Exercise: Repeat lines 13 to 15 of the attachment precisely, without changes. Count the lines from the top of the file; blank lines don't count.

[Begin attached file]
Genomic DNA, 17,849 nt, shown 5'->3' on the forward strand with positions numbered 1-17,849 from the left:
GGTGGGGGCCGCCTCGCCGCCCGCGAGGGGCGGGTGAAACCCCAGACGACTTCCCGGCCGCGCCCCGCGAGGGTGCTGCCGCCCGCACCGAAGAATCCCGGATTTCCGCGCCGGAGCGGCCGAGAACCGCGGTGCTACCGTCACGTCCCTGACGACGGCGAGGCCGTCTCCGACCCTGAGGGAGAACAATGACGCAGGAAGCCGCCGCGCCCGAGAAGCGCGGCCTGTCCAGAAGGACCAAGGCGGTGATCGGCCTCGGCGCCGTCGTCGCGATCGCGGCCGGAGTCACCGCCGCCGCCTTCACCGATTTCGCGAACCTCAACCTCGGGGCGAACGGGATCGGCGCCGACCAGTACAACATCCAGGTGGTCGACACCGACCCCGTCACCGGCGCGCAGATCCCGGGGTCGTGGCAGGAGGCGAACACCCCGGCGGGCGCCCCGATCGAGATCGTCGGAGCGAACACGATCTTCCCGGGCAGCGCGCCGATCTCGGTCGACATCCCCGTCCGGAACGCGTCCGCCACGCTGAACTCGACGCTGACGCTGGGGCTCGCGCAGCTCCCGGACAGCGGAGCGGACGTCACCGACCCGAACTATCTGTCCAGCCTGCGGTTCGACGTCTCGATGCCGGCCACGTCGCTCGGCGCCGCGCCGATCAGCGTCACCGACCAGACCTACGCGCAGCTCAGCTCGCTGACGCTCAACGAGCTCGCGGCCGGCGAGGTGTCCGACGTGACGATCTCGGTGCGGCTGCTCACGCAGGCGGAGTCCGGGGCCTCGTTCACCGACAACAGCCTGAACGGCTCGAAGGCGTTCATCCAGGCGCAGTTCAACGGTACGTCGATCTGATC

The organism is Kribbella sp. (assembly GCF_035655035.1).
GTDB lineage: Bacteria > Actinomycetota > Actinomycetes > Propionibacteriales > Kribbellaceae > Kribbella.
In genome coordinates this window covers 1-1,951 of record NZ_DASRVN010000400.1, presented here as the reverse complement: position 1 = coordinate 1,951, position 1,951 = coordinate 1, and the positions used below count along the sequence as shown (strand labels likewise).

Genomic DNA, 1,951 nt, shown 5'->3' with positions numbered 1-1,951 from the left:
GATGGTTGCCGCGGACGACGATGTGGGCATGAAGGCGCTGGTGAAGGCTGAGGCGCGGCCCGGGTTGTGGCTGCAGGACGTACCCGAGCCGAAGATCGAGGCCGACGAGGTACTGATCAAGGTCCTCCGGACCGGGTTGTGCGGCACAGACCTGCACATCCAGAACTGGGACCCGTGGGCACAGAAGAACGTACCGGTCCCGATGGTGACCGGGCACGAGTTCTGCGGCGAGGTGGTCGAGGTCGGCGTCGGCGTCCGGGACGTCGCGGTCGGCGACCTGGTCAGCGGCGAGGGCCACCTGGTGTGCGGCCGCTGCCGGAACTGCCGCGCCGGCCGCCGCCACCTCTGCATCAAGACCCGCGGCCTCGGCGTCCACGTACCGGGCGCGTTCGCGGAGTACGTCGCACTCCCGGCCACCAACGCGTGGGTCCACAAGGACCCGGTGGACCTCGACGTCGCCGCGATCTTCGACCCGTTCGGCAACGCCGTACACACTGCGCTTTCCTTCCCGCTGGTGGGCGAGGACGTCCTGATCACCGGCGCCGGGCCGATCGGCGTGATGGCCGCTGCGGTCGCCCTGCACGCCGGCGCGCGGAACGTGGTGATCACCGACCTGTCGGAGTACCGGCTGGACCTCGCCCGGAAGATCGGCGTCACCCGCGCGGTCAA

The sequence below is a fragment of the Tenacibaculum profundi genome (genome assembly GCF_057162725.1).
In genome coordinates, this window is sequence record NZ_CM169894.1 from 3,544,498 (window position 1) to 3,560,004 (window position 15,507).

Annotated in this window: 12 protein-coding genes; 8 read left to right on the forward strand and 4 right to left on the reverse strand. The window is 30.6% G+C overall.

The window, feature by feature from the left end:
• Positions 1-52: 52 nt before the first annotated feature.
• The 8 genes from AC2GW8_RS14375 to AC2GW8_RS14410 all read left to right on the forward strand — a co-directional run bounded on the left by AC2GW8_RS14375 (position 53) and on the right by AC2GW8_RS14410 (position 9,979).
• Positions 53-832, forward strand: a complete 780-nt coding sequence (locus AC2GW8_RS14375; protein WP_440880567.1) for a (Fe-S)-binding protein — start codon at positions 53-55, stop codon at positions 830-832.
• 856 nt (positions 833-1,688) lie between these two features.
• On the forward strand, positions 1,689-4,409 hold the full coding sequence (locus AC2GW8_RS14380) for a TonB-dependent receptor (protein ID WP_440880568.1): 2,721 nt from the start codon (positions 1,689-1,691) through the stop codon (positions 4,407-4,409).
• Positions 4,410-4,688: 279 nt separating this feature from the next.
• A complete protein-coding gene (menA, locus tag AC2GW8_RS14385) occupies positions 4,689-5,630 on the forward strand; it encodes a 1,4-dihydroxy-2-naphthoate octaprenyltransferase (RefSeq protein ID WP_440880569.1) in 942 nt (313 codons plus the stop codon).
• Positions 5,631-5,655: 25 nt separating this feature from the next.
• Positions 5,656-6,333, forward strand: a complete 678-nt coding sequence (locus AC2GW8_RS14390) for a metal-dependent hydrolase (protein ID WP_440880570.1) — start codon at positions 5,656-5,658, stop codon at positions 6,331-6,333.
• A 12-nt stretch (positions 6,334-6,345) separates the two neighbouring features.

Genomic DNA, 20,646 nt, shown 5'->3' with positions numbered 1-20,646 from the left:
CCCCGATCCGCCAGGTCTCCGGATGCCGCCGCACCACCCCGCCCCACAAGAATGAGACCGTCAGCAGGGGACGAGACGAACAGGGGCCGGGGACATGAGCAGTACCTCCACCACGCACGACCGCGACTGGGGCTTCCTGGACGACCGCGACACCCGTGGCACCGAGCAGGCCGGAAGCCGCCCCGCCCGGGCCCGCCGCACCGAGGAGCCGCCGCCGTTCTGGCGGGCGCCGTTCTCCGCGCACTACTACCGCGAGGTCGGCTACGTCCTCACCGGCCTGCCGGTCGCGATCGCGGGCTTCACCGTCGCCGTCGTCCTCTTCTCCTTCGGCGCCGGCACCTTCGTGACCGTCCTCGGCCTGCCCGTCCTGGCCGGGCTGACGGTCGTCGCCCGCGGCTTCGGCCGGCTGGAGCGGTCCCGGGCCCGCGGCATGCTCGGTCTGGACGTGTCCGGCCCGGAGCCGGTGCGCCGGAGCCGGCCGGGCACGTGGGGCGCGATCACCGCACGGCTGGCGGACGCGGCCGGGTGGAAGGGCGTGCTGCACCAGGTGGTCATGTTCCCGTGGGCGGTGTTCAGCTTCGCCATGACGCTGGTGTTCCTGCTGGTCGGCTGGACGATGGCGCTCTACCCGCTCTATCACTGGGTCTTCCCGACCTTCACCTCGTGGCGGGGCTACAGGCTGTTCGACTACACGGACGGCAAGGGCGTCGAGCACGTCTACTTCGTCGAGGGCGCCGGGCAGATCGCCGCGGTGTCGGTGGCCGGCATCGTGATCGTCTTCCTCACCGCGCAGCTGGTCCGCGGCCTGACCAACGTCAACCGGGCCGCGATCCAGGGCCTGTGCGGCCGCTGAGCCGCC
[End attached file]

• The 8 genes from AC2GW8_RS14375 to AC2GW8_RS14410 all read left to right on the forward strand — a co-directional run bounded on the left by AC2GW8_RS14375 (position 53) and on the right by AC2GW8_RS14410 (position 9,979).
• Positions 53-832, forward strand: a complete 780-nt coding sequence (locus AC2GW8_RS14375; protein WP_440880567.1) for a (Fe-S)-binding protein — start codon at positions 53-55, stop codon at positions 830-832.
• 856 nt (positions 833-1,688) lie between these two features.